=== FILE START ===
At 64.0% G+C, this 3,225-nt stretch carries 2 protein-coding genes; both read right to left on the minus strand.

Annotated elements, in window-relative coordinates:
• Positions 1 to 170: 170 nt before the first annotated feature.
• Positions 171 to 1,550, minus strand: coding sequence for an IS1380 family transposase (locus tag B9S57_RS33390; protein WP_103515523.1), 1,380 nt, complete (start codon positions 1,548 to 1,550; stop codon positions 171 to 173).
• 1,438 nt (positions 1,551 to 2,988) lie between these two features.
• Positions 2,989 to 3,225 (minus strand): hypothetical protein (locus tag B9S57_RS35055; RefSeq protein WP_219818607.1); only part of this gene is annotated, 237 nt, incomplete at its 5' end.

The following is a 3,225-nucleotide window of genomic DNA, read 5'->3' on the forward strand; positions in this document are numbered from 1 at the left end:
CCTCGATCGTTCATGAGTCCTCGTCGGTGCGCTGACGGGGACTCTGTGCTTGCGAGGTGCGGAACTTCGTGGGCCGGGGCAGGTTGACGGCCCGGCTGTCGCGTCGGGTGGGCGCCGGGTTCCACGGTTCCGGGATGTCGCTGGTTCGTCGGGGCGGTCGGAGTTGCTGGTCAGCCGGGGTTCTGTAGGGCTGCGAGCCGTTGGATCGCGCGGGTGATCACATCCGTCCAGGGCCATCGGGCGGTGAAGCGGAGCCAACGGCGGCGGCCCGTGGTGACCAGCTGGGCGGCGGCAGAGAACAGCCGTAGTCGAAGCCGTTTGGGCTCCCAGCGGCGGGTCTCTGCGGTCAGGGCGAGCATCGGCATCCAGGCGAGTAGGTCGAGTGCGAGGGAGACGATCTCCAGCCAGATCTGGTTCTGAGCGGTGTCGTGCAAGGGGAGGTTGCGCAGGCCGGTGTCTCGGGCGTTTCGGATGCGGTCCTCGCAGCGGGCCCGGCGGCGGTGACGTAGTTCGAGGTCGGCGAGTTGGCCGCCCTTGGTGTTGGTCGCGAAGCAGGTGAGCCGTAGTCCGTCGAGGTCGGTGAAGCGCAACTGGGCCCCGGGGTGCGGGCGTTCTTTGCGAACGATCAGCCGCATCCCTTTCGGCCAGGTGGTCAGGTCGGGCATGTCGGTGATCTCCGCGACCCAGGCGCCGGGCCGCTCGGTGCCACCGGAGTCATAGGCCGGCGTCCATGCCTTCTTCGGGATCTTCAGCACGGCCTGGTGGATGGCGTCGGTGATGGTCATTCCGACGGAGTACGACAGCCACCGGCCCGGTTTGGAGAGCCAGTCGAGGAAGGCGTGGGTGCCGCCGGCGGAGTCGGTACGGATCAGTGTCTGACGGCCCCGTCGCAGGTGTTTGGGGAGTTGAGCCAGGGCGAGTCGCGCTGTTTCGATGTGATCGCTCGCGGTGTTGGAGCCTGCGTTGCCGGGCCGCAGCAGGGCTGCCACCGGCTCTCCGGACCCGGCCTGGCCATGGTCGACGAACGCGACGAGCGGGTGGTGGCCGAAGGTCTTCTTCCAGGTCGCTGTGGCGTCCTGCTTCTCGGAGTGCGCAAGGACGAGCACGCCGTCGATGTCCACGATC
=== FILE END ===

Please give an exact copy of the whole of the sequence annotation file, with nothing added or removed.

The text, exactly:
At 64.0% G+C, this 3,225-nt stretch carries 2 protein-coding genes; both read right to left on the minus strand.

Annotated elements, in window-relative coordinates:
• Positions 1 to 170: 170 nt before the first annotated feature.
• Positions 171 to 1,550, minus strand: coding sequence for an IS1380 family transposase (locus tag B9S57_RS33390; protein WP_103515523.1), 1,380 nt, complete (start codon positions 1,548 to 1,550; stop codon positions 171 to 173).
• 1,438 nt (positions 1,551 to 2,988) lie between these two features.
• Positions 2,989 to 3,225 (minus strand): hypothetical protein (locus tag B9S57_RS35055; RefSeq protein WP_219818607.1); only part of this gene is annotated, 237 nt, incomplete at its 5' end.

The following is a 3,225-nucleotide window of genomic DNA, read 5'->3' on the forward strand; positions in this document are numbered from 1 at the left end:
CCTCGATCGTTCATGAGTCCTCGTCGGTGCGCTGACGGGGACTCTGTGCTTGCGAGGTGCGGAACTTCGTGGGCCGGGGCAGGTTGACGGCCCGGCTGTCGCGTCGGGTGGGCGCCGGGTTCCACGGTTCCGGGATGTCGCTGGTTCGTCGGGGCGGTCGGAGTTGCTGGTCAGCCGGGGTTCTGTAGGGCTGCGAGCCGTTGGATCGCGCGGGTGATCACATCCGTCCAGGGCCATCGGGCGGTGAAGCGGAGCCAACGGCGGCGGCCCGTGGTGACCAGCTGGGCGGCGGCAGAGAACAGCCGTAGTCGAAGCCGTTTGGGCTCCCAGCGGCGGGTCTCTGCGGTCAGGGCGAGCATCGGCATCCAGGCGAGTAGGTCGAGTGCGAGGGAGACGATCTCCAGCCAGATCTGGTTCTGAGCGGTGTCGTGCAAGGGGAGGTTGCGCAGGCCGGTGTCTCGGGCGTTTCGGATGCGGTCCTCGCAGCGGGCCCGGCGGCGGTGACGTAGTTCGAGGTCGGCGAGTTGGCCGCCCTTGGTGTTGGTCGCGAAGCAGGTGAGCCGTAGTCCGTCGAGGTCGGTGAAGCGCAACTGGGCCCCGGGGTGCGGGCGTTCTTTGCGAACGATCAGCCGCATCCCTTTCGGCCAGGTGGTCAGGTCGGGCATGTCGGTGATCTCCGCGACCCAGGCGCCGGGCCGCTCGGTGCCACCGGAGTCATAGGCCGGCGTCCATGCCTTCTTCGGGATCTTCAGCACGGCCTGGTGGATGGCGTCGGTGATGGTCATTCCGACGGAGTACGACAGCCACCGGCCCGGTTTGGAGAGCCAGTCGAGGAAGGCGTGGGTGCCGCCGGCGGAGTCGGTACGGATCAGTGTCTGACGGCCCCGTCGCAGGTGTTTGGGGAGTTGAGCCAGGGCGAGTCGCGCTGTTTCGATGTGATCGCTCGCGGTGTTGGAGCCTGCGTTGCCGGGCCGCAGCAGGGCTGCCACCGGCTCTCCGGACCCGGCCTGGCCATGGTCGACGAACGCGACGAGCGGGTGGTGGCCGAAGGTCTTCTTCCAGGTCGCTGTGGCGTCCTGCTTCTCGGAGTGCGCAAGGACGAGCACGCCGTCGATGTCCACGATC